The Best Mountaineering Sunglasses in 2024

If you’re in a rush and want to find out what the best mountaineering sunglasses are, we recommend the Julbo Explorer 2.0 glacier sunglasses.


Mountaineering is an activity that requires a lot of gear. By time you’ve remembered your boots, rope, layers, ice pick, crampons, and so on, it can be easy to overlook one key item – sunglasses.

But not just any sunglasses will do. With all the snow reflecting the light back at you from all directions, you need eye protection that will provide a much broader range of coverage. To make sure you get the best mountaineering sunglasses, we went and handpicked some of our favorites, writing up their features and a few pros and cons below.

Mountaineering Sunglasses At A Glance

If you’re in a hurry, check out this quick list of our favorite sunglasses – otherwise, keep on scrolling to get to the full reviews!

What Are Mountaineering Sunglasses?

man in green shirt walking on snow on mountain

Different from regular sunglasses, mountaineering sunglasses are designed to block out as much light as possible. Snow blindness is a real phenomenon and should be taken seriously, especially since it can lead to permanent blindness, in rare cases. At the very least, even if you do recover your vision, you’ll be in quite a bit of discomfort for a few days if you don’t protect your eyes against the intense light.

Mountaineering sunglasses are often designed with side shields to keep the reflected sunlight from sneaking in around your lens. Many also have bridge shields over the nose portion for a similar reason. Eyewear that has these shields and darker lens are often referred to as glacier glasses, and we’ll be taking a look at a few examples in the review below.

Important Features


Mountaineering glasses can be made out of a couple of different materials. When it comes to lenses, polycarbonate is going to be the best option because of how durable it is. Frames can either be made of polycarbonate or metal, though you will find the occasional plastic frame thrown into the mix as well. Metal is nice because it’ll bend, not break, if you drop your glasses or sit on them. On the other hand, they are the heaviest material you can get, which makes the lighter polycarbonate an attractive alternative.

Visible Light Transmission (VLT)

people walking on a snowy mountain ridge

VLT is a rating used to indicate how much light is passing through your glasses. It falls into four categories, but you should only concern yourself with category 3 and 4 – these are the only ones strong enough to keep your eyes protected. Category 3 has a rating of 8%-18% VLT, making them most appropriate for mixed conditions with heavy cloud cover. On the other hand, category 4 has a rating of <8%, which is ideal for those bright, sunny days.


We already talked about it briefly, but the amount of coverage that your sunglasses provide is one of the most important factors to consider. Standard sunglasses protect you from the UV radiation emitted by the sun, but they only provide coverage for the front of your eyes. Usually this isn’t a problem, since the light is coming from a fixed position – the sun.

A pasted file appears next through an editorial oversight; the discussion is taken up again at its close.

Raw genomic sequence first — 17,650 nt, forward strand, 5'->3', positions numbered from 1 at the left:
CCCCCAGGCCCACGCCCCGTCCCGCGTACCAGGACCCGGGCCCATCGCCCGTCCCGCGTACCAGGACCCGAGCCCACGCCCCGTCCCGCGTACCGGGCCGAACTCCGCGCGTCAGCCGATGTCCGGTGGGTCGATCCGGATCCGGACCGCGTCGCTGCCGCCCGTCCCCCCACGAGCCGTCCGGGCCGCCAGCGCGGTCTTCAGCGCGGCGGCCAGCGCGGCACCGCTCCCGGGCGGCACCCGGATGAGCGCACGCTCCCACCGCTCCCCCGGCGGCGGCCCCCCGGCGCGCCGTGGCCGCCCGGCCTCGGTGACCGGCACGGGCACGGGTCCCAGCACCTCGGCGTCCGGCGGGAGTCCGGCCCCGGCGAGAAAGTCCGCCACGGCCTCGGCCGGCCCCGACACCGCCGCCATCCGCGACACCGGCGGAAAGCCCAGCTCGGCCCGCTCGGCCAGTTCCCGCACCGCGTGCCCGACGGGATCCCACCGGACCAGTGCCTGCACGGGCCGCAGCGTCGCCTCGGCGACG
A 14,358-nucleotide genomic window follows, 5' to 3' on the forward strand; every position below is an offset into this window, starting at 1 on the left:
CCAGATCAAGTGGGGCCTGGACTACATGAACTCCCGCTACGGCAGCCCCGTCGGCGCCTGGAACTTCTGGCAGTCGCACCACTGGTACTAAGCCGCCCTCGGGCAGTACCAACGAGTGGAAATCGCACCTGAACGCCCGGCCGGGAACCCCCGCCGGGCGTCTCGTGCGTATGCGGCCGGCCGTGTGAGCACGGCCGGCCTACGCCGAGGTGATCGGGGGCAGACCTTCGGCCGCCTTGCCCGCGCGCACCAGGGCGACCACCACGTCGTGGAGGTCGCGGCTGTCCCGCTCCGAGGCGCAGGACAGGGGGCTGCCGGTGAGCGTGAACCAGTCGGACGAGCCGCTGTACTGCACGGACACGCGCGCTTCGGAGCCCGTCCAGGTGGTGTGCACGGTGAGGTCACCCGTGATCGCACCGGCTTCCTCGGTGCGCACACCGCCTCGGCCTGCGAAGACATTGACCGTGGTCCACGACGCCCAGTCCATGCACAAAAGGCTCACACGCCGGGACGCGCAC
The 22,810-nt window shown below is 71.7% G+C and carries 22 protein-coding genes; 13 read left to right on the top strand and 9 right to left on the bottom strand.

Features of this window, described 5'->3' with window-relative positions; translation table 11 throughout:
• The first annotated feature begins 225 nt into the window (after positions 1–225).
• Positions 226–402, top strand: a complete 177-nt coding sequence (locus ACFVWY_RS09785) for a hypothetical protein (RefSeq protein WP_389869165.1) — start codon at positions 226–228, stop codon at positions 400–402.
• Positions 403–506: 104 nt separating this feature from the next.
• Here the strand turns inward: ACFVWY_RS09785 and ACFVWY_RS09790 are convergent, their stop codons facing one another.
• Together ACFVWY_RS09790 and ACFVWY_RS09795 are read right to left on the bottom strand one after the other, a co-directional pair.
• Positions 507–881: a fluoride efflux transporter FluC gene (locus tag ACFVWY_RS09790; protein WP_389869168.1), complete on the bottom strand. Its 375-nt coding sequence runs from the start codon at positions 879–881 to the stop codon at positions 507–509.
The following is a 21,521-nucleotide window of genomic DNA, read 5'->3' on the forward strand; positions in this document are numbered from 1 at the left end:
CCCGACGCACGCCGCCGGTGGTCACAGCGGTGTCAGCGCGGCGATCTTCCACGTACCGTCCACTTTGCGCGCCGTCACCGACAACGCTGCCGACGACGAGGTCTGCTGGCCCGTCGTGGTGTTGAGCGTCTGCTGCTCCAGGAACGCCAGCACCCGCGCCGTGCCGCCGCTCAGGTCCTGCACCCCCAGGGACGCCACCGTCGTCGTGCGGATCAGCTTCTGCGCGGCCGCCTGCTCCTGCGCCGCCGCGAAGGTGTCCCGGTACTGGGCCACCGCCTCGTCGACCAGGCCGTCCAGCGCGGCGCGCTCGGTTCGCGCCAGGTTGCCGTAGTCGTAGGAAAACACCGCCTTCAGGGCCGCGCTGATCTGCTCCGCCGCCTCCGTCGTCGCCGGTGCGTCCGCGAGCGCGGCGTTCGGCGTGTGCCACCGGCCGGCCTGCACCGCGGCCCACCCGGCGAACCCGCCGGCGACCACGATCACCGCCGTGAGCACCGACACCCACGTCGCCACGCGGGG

Things get a little more complicated when you throw snow into the mix, though. That pretty, white powder reflects about 80% of those UV rays back at you from all direction. When the entire ground turns into a light reflecting mirror, the coverage of normal sunglasses becomes insufficient.

Without the side and bridge shields found on glacier glasses, enough light will slip in around the edges of your lenses to cause damage. So while you may be tempted to wear your normal sunglasses instead of buying a new pair altogether, it’s always best to play it safe and protect your eyes as much as possible.

Getting the Right Fit

three men in orange jackets climbing a snowy mountain

Mountaineering sunglasses should be snug but comfortable on your face. You want them to form a seal around your eyes, ensuring that there aren’t any open gaps for light to pass through unobstructed. At the same time, you don’t want them to be painfully tight on your head, otherwise you’re just exchanging one misery for another!

All glasses come with measurements, indicated by millimeters expressed in an XX-XX-XXX pattern. For example, the glasses that I currently wear have a measurement of 53-18-139. The first number refers to the lens width, and usually lands somewhere between 40-60 mm. The second number is the width of the nose bridge that separates the two lenses, and the third number is the temple length – also known as the length of the arms that rest on top of your ears.

If you already have a pair of glasses like I do, you can use those same measurements to help you find mountaineering glasses that fit perfectly. Otherwise, you can measure your head yourself.

Mountaineering Sunglasses Comparison Table

Mountaineering Sunglasses Comparison
Mountaineering SunglassesLens Width (mm)Temple Width (mm)Bridge Width (mm)Light Transmission (%)
Julbo Explorer 2.0 Glacier Sunglasses61135115
Julbo Montebianco 2 Spectron 4 Sunglasses56125155